Friday, April 1, 2016

Looking Back | April 1, 2016

Note: Looking Back appears in the Post Register every Thursday.

100 years ago
The Carnegie Library at the corner of Elm Street and North Eastern Avenue opened its doors March 30, 1916.

The event was the culmination of a project that dated back to 1905, when some public-spirited women in the community, led by Mrs. A.L. Campbell of the Village Improvement Society and Mrs. Dymae Jones, president of the Round Table Club, began corresponding with Andrew Carnegie's representatives, eventually securing a $10,000 grant.

Members of the library board, Mayor George Edgington, members of the City Council, Miss Lowry, the librarian, and her assistants, Misses Orr and Brown, stood in a receiving line, shaking hands and receiving congratulations from nearly 2,000.

The building served as Idaho Falls' public library until the mid-1970s. It is now part of the Museum of Idaho.

75 years ago
Idaho Falls resident David Rathbun offered 80 acres of land he owned in Colorado to the federal government, in hopes that a bulwark against Nazi Germany might be built if needed.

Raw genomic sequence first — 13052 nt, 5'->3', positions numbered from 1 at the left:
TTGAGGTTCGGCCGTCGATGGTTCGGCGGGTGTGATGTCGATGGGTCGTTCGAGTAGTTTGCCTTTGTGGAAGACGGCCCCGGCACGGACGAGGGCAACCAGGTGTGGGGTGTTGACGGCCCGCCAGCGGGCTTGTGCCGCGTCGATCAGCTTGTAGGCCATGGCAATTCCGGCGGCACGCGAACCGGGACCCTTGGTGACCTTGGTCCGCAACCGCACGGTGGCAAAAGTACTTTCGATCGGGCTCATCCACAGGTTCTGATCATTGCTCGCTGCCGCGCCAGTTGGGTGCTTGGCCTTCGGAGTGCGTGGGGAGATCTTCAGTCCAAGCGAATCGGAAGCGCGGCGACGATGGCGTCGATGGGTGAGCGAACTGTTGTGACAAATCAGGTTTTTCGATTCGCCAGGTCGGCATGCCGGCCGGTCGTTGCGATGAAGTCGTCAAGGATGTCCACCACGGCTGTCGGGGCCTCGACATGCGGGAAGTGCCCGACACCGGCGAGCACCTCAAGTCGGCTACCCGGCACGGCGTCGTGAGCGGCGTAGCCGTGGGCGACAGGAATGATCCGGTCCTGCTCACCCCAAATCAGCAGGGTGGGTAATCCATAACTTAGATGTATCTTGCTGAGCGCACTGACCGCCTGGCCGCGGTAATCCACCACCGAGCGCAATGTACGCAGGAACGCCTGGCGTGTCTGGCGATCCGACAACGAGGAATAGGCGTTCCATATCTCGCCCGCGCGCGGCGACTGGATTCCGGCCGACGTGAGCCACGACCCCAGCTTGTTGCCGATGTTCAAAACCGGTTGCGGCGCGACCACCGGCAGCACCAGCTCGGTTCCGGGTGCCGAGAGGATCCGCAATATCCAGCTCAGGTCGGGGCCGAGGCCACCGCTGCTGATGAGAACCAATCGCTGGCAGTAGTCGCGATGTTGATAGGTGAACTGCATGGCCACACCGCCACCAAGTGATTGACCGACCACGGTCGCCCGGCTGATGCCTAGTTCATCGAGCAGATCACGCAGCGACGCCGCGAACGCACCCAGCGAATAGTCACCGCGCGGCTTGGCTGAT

Rathbun said the land was "a few counties away" from 9,000 acres the Third Reich had claimed upon the death of its German-American owner. "My land is within easy range of the big guns," Rathbun wrote in a letter to President Franklin Roosevelt. "It would be no worse for the United States government to take the property than it was for Hitler to take it," the letter said.

50 years ago
Fred Waring and The Pennsylvanians played to a sold-out Idaho Falls Civic Auditorium on March 31, 1966. Sponsored by the local Kiwanis Club, it was the ninth time the orchestra had come to Idaho Falls to play.

One of the highlights of the evening came before the final number of the show, when Kiwanis Club President Irv Hock and club member Fred Ochi presented Waring with a watercolor portrait Ochi had painted for the occasion.

25 years ago
Lynn Thomas of Dubois, his daughter, Lynette Rogers of Renton, Wash., and her two children, Nathan, 15, and Anna, 11, made a grisly discovery of human limbs in a cave near Dubois, on March 29, 1991. The family was exploring a cave near another cave that was still stocked with fallout shelter supplies.

The discovery was not entirely unexpected, as the explorers had been discussing a human torso found in the cave in August 1979. Clark County Sheriff Craig King said the limbs were probably the same person, but the case, most likely a homicide, would remain a mystery until a skull was found.